John Dean famously warned Richard Nixon of a "cancer on the presidency."
The diagnosis today would be that the presidency has a tapeworm.
That would seem to be assessment of Adam Serwer, senior editor of The Atlantic. He writes to empathize with those flustered as they attempt to connect the dots between the varied outrages and scandals associated with this president.
Russian collusion? Sexploits and hush money? Pay for play? Financial crimes and conflicts? Which thread merits our attention? All of them, writes Serwer.
"There are not many Trump scandals," Serwer writes. "There is one Trump scandal. Singular."
That singular scandal, he writes, is general corruption by many people -- individuals whose DNA compels them to use power "for personal and financial gain rather than for the welfare of the American people."
Spin the wheel of corruption. Team Trump hits on every stroke:
Budget director Mick Mulvaney admits that as congressman he met only with representatives of entities that contributed to his re-election.
Trump's choices for Cabinet have made like contestants on "Supermarket Sweep," their shopping carts stacked to the ceiling at taxpayers' expense.
The Trump children have picked up overseas favors like daisies in the spring.
Trump International Hotel has entertained foreign emissaries despite the clear conflict.
Trump's attorneys say it's legal, but a federal judge says attorneys general in Maryland and the District of Columbia can proceed with a lawsuit alleging that such conflicts violate the emoluments clause – prohibiting a sitting president from accepting payments from foreign governments.
So, in practical matters, which of these above might serve the function of removal?
Maybe none of the above.
Face it. If removal by impeachment is your pleasure, it takes two to tango – two houses of Congress, and a supermajority in one. Out of the question.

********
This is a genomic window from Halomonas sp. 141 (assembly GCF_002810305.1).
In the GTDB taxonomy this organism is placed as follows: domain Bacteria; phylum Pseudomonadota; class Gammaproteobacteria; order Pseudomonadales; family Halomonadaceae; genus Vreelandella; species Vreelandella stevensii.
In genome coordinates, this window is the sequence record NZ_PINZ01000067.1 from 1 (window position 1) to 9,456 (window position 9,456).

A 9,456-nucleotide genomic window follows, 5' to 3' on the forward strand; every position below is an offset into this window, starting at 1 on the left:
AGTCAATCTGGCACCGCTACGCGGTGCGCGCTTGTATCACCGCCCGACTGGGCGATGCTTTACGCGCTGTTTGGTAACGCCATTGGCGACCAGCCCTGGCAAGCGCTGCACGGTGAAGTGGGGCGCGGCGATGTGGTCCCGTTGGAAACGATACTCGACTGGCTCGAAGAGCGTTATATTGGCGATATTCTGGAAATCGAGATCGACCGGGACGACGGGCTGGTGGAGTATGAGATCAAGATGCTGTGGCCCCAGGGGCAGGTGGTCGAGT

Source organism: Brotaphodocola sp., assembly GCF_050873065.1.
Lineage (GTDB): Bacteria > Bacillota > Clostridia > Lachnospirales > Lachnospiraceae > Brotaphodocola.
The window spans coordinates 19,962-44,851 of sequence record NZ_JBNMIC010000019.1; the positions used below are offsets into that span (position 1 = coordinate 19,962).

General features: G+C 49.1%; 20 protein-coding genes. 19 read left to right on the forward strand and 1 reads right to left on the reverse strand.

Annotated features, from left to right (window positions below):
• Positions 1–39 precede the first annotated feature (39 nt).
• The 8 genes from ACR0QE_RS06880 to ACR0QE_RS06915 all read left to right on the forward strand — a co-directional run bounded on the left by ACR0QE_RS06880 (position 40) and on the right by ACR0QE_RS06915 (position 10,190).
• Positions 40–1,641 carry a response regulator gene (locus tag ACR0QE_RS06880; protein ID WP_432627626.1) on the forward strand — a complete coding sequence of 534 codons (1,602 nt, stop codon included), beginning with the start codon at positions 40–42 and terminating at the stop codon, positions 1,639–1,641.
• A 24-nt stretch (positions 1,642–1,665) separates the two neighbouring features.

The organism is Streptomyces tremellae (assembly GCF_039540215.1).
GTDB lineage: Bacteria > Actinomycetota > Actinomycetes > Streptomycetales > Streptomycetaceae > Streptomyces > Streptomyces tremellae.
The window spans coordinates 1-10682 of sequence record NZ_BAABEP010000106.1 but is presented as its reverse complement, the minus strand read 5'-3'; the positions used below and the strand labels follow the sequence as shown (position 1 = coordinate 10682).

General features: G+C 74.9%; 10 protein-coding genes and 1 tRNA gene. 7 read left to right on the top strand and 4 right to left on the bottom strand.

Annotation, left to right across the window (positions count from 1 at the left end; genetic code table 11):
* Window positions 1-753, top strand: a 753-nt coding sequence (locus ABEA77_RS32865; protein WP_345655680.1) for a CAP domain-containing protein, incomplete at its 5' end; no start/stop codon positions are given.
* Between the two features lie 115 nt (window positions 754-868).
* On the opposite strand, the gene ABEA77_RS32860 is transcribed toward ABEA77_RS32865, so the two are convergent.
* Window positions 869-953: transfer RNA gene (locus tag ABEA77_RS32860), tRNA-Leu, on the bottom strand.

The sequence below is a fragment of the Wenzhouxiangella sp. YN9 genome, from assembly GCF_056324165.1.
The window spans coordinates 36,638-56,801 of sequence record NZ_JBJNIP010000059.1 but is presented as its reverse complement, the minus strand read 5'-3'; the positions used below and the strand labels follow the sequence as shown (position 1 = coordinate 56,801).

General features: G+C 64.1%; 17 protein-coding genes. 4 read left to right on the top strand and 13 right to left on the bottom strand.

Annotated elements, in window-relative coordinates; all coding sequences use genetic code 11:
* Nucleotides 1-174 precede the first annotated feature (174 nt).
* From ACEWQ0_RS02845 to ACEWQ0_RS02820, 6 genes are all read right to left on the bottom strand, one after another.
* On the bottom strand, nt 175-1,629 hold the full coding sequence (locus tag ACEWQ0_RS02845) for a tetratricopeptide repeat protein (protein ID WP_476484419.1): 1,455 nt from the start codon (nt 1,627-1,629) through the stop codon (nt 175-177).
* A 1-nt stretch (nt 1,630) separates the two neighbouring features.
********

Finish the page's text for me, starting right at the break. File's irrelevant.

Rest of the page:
I've always said that the remedy for Trump (before 2020, that is) is not the political system (Congress) but the criminal justice system. Clearly, with how Trump has comported himself in business, and who's now investigating him, criminal indictments are hardly out of the question.
This notion didn't come from my small brain but from an enormous noggin – that of Steve Bannon. Of the Mueller probe, he told author Michael Wolff, "It's all about money laundering."
You don't say, Mr. Bannon.
Mueller has enlisted some of the nation's top investigators of financial crimes. Otherwise, Paul Manafort might not be a household name.
State attorneys in the New York and Washington regions are on the vine as well about these very matters.
An illuminating article by business writer Garrett Graff explains what this is about. Money laundering is the means of shuffling around illegal earnings and playing keep-away from the government when it comes to tax time.
A trademark of money laundering is massive in-cash transactions. Cash is hard to trace, hard to track, Graff writes in Wired.
For that reason, investigators would be highly interested in Citizen Trump's buying a $12.6 million Scottish estate and a $16.2 million Virginia winery – all in cash.
Similar activities have been attributed to Trump lawyer Michael Cohen, who, Graff quotes an expert in tracking the financing of terrorism, has shown a pattern of "atypical financial transactions."
Wait – did someone say "terrorism"?
No law enforcement entity is probing Team Trump for that – as of today.
The terror connection is this: Post-9/11 the Patriot Act gave investigators new tools to get a handle on financial activities that stretched across oceans.
Graff says such tools could come into play in determining if Russian money has helped and is helping keep the Trump empire afloat.
What an irony it would be if a GOP political cudgel in the "war on terror" became the device that ushered this president into civilian life -- and into the world of corrections.